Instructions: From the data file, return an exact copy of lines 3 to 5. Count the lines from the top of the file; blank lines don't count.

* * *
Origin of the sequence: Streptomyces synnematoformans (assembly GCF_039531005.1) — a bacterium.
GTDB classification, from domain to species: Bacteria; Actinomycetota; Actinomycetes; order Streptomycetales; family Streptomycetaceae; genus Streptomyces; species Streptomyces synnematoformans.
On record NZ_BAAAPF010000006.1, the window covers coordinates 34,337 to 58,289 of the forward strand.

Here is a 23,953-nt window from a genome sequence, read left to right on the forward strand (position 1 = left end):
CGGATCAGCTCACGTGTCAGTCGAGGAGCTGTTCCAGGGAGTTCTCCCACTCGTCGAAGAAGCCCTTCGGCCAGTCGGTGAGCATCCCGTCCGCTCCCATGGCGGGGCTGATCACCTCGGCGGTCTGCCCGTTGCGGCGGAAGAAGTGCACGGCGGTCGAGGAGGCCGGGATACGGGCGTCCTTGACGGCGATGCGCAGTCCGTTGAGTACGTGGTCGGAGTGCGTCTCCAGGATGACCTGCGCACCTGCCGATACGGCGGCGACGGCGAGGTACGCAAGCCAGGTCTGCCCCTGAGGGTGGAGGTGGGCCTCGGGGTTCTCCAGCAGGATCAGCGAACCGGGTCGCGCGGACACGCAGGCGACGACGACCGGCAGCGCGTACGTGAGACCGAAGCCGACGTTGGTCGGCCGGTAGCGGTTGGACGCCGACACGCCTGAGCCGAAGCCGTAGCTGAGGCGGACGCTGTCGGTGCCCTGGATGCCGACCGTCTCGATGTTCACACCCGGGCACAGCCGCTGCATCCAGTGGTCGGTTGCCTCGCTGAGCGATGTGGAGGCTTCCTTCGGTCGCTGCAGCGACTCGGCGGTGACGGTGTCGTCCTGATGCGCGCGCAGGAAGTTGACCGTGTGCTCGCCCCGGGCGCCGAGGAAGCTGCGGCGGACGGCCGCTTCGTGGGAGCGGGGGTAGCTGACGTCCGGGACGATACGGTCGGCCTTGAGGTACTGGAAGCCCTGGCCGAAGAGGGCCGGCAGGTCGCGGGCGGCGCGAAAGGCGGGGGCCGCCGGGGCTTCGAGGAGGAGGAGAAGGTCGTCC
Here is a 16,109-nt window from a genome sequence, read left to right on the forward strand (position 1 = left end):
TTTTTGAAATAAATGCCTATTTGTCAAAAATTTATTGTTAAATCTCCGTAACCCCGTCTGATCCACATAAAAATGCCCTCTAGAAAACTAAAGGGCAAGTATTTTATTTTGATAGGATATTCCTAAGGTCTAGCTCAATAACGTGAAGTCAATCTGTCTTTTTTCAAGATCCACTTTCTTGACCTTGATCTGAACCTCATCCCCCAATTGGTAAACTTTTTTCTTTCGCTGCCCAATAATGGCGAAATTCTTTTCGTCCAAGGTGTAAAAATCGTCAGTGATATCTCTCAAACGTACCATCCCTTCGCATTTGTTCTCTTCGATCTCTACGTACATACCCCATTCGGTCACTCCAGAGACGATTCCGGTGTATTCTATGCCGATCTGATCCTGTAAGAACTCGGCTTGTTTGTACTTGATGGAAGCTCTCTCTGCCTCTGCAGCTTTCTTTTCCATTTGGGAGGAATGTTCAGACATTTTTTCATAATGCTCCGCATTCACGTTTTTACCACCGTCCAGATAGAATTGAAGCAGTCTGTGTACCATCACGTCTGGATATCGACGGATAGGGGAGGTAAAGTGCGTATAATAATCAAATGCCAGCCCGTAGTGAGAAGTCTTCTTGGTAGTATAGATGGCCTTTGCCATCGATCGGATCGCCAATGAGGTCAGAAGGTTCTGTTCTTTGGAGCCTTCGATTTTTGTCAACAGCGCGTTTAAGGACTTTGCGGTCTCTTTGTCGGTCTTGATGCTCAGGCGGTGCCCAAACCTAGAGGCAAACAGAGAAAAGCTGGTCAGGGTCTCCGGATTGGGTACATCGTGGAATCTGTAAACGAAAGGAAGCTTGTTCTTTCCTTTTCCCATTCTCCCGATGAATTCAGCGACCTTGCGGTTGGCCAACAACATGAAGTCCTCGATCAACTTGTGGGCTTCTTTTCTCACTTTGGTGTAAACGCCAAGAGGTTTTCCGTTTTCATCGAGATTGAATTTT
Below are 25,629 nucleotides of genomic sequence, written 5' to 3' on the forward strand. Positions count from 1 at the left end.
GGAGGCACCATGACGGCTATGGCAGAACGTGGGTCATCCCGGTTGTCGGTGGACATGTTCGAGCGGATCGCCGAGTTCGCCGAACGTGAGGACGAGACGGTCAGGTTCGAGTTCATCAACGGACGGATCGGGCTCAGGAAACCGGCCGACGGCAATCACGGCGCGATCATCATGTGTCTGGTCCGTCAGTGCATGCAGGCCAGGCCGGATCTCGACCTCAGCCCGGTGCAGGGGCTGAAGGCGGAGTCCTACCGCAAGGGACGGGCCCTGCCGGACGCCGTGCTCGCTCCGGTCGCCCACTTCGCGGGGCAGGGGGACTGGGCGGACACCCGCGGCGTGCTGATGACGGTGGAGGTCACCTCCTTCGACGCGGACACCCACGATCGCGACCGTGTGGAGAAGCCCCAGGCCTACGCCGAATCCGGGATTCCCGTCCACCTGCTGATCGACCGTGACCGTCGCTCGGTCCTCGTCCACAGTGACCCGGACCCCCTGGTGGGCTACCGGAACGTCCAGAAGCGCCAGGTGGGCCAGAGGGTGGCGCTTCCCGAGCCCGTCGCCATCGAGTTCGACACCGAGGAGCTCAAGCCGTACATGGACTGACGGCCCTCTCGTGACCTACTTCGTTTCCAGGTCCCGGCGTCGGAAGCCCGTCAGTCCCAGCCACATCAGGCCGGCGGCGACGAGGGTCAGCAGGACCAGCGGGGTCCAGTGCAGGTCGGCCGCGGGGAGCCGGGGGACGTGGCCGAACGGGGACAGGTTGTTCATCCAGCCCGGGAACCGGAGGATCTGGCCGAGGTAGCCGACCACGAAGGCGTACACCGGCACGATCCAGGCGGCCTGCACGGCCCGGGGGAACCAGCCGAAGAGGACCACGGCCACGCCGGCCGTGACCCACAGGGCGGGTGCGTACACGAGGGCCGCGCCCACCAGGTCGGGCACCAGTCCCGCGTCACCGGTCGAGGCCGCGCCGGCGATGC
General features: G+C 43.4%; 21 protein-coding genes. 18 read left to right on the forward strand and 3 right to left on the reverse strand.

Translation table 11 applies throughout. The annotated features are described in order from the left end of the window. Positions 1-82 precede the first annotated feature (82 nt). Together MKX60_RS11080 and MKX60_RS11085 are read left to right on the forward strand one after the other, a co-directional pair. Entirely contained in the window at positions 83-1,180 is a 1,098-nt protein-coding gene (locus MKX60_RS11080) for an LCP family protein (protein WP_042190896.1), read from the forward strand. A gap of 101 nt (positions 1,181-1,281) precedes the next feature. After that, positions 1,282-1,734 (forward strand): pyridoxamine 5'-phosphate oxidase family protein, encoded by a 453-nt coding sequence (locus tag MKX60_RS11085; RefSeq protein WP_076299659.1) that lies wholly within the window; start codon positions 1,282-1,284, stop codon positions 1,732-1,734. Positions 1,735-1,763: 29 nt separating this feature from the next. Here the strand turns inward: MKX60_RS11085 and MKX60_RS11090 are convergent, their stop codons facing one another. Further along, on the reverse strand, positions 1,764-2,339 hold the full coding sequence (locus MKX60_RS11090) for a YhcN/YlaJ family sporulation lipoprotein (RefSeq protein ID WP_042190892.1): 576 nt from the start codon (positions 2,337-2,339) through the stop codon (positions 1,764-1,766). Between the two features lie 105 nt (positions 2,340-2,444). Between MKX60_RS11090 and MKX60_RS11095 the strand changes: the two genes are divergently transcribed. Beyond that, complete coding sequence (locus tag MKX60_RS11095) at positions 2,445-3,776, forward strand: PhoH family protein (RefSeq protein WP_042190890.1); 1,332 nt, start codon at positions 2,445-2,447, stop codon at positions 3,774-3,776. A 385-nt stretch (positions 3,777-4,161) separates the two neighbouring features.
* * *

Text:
On record NZ_BAAAPF010000006.1, the window covers coordinates 34,337 to 58,289 of the forward strand.

Here is a 23,953-nt window from a genome sequence, read left to right on the forward strand (position 1 = left end):
CGGATCAGCTCACGTGTCAGTCGAGGAGCTGTTCCAGGGAGTTCTCCCACTCGTCGAAGAAGCCCTTCGGCCAGTCGGTGAGCATCCCGTCCGCTCCCATGGCGGGGCTGATCACCTCGGCGGTCTGCCCGTTGCGGCGGAAGAAGTGCACGGCGGTCGAGGAGGCCGGGATACGGGCGTCCTTGACGGCGATGCGCAGTCCGTTGAGTACGTGGTCGGAGTGCGTCTCCAGGATGACCTGCGCACCTGCCGATACGGCGGCGACGGCGAGGTACGCAAGCCAGGTCTGCCCCTGAGGGTGGAGGTGGGCCTCGGGGTTCTCCAGCAGGATCAGCGAACCGGGTCGCGCGGACACGCAGGCGACGACGACCGGCAGCGCGTACGTGAGACCGAAGCCGACGTTGGTCGGCCGGTAGCGGTTGGACGCCGACACGCCTGAGCCGAAGCCGTAGCTGAGGCGGACGCTGTCGGTGCCCTGGATGCCGACCGTCTCGATGTTCACACCCGGGCACAGCCGCTGCATCCAGTGGTCGGTTGCCTCGCTGAGCGATGTGGAGGCTTCCTTCGGTCGCTGCAGCGACTCGGCGGTGACGGTGTCGTCCTGATGCGCGCGCAGGAAGTTGACCGTGTGCTCGCCCCGGGCGCCGAGGAAGCTGCGGCGGACGGCCGCTTCGTGGGAGCGGGGGTAGCTGACGTCCGGGACGATACGGTCGGCCTTGAGGTACTGGAAGCCCTGGCCGAAGAGGGCCGGCAGGTCGCGGGCGGCGCGAAAGGCGGGGGCCGCCGGGGCTTCGAGGAGGAGGAGAAGGTCGTCC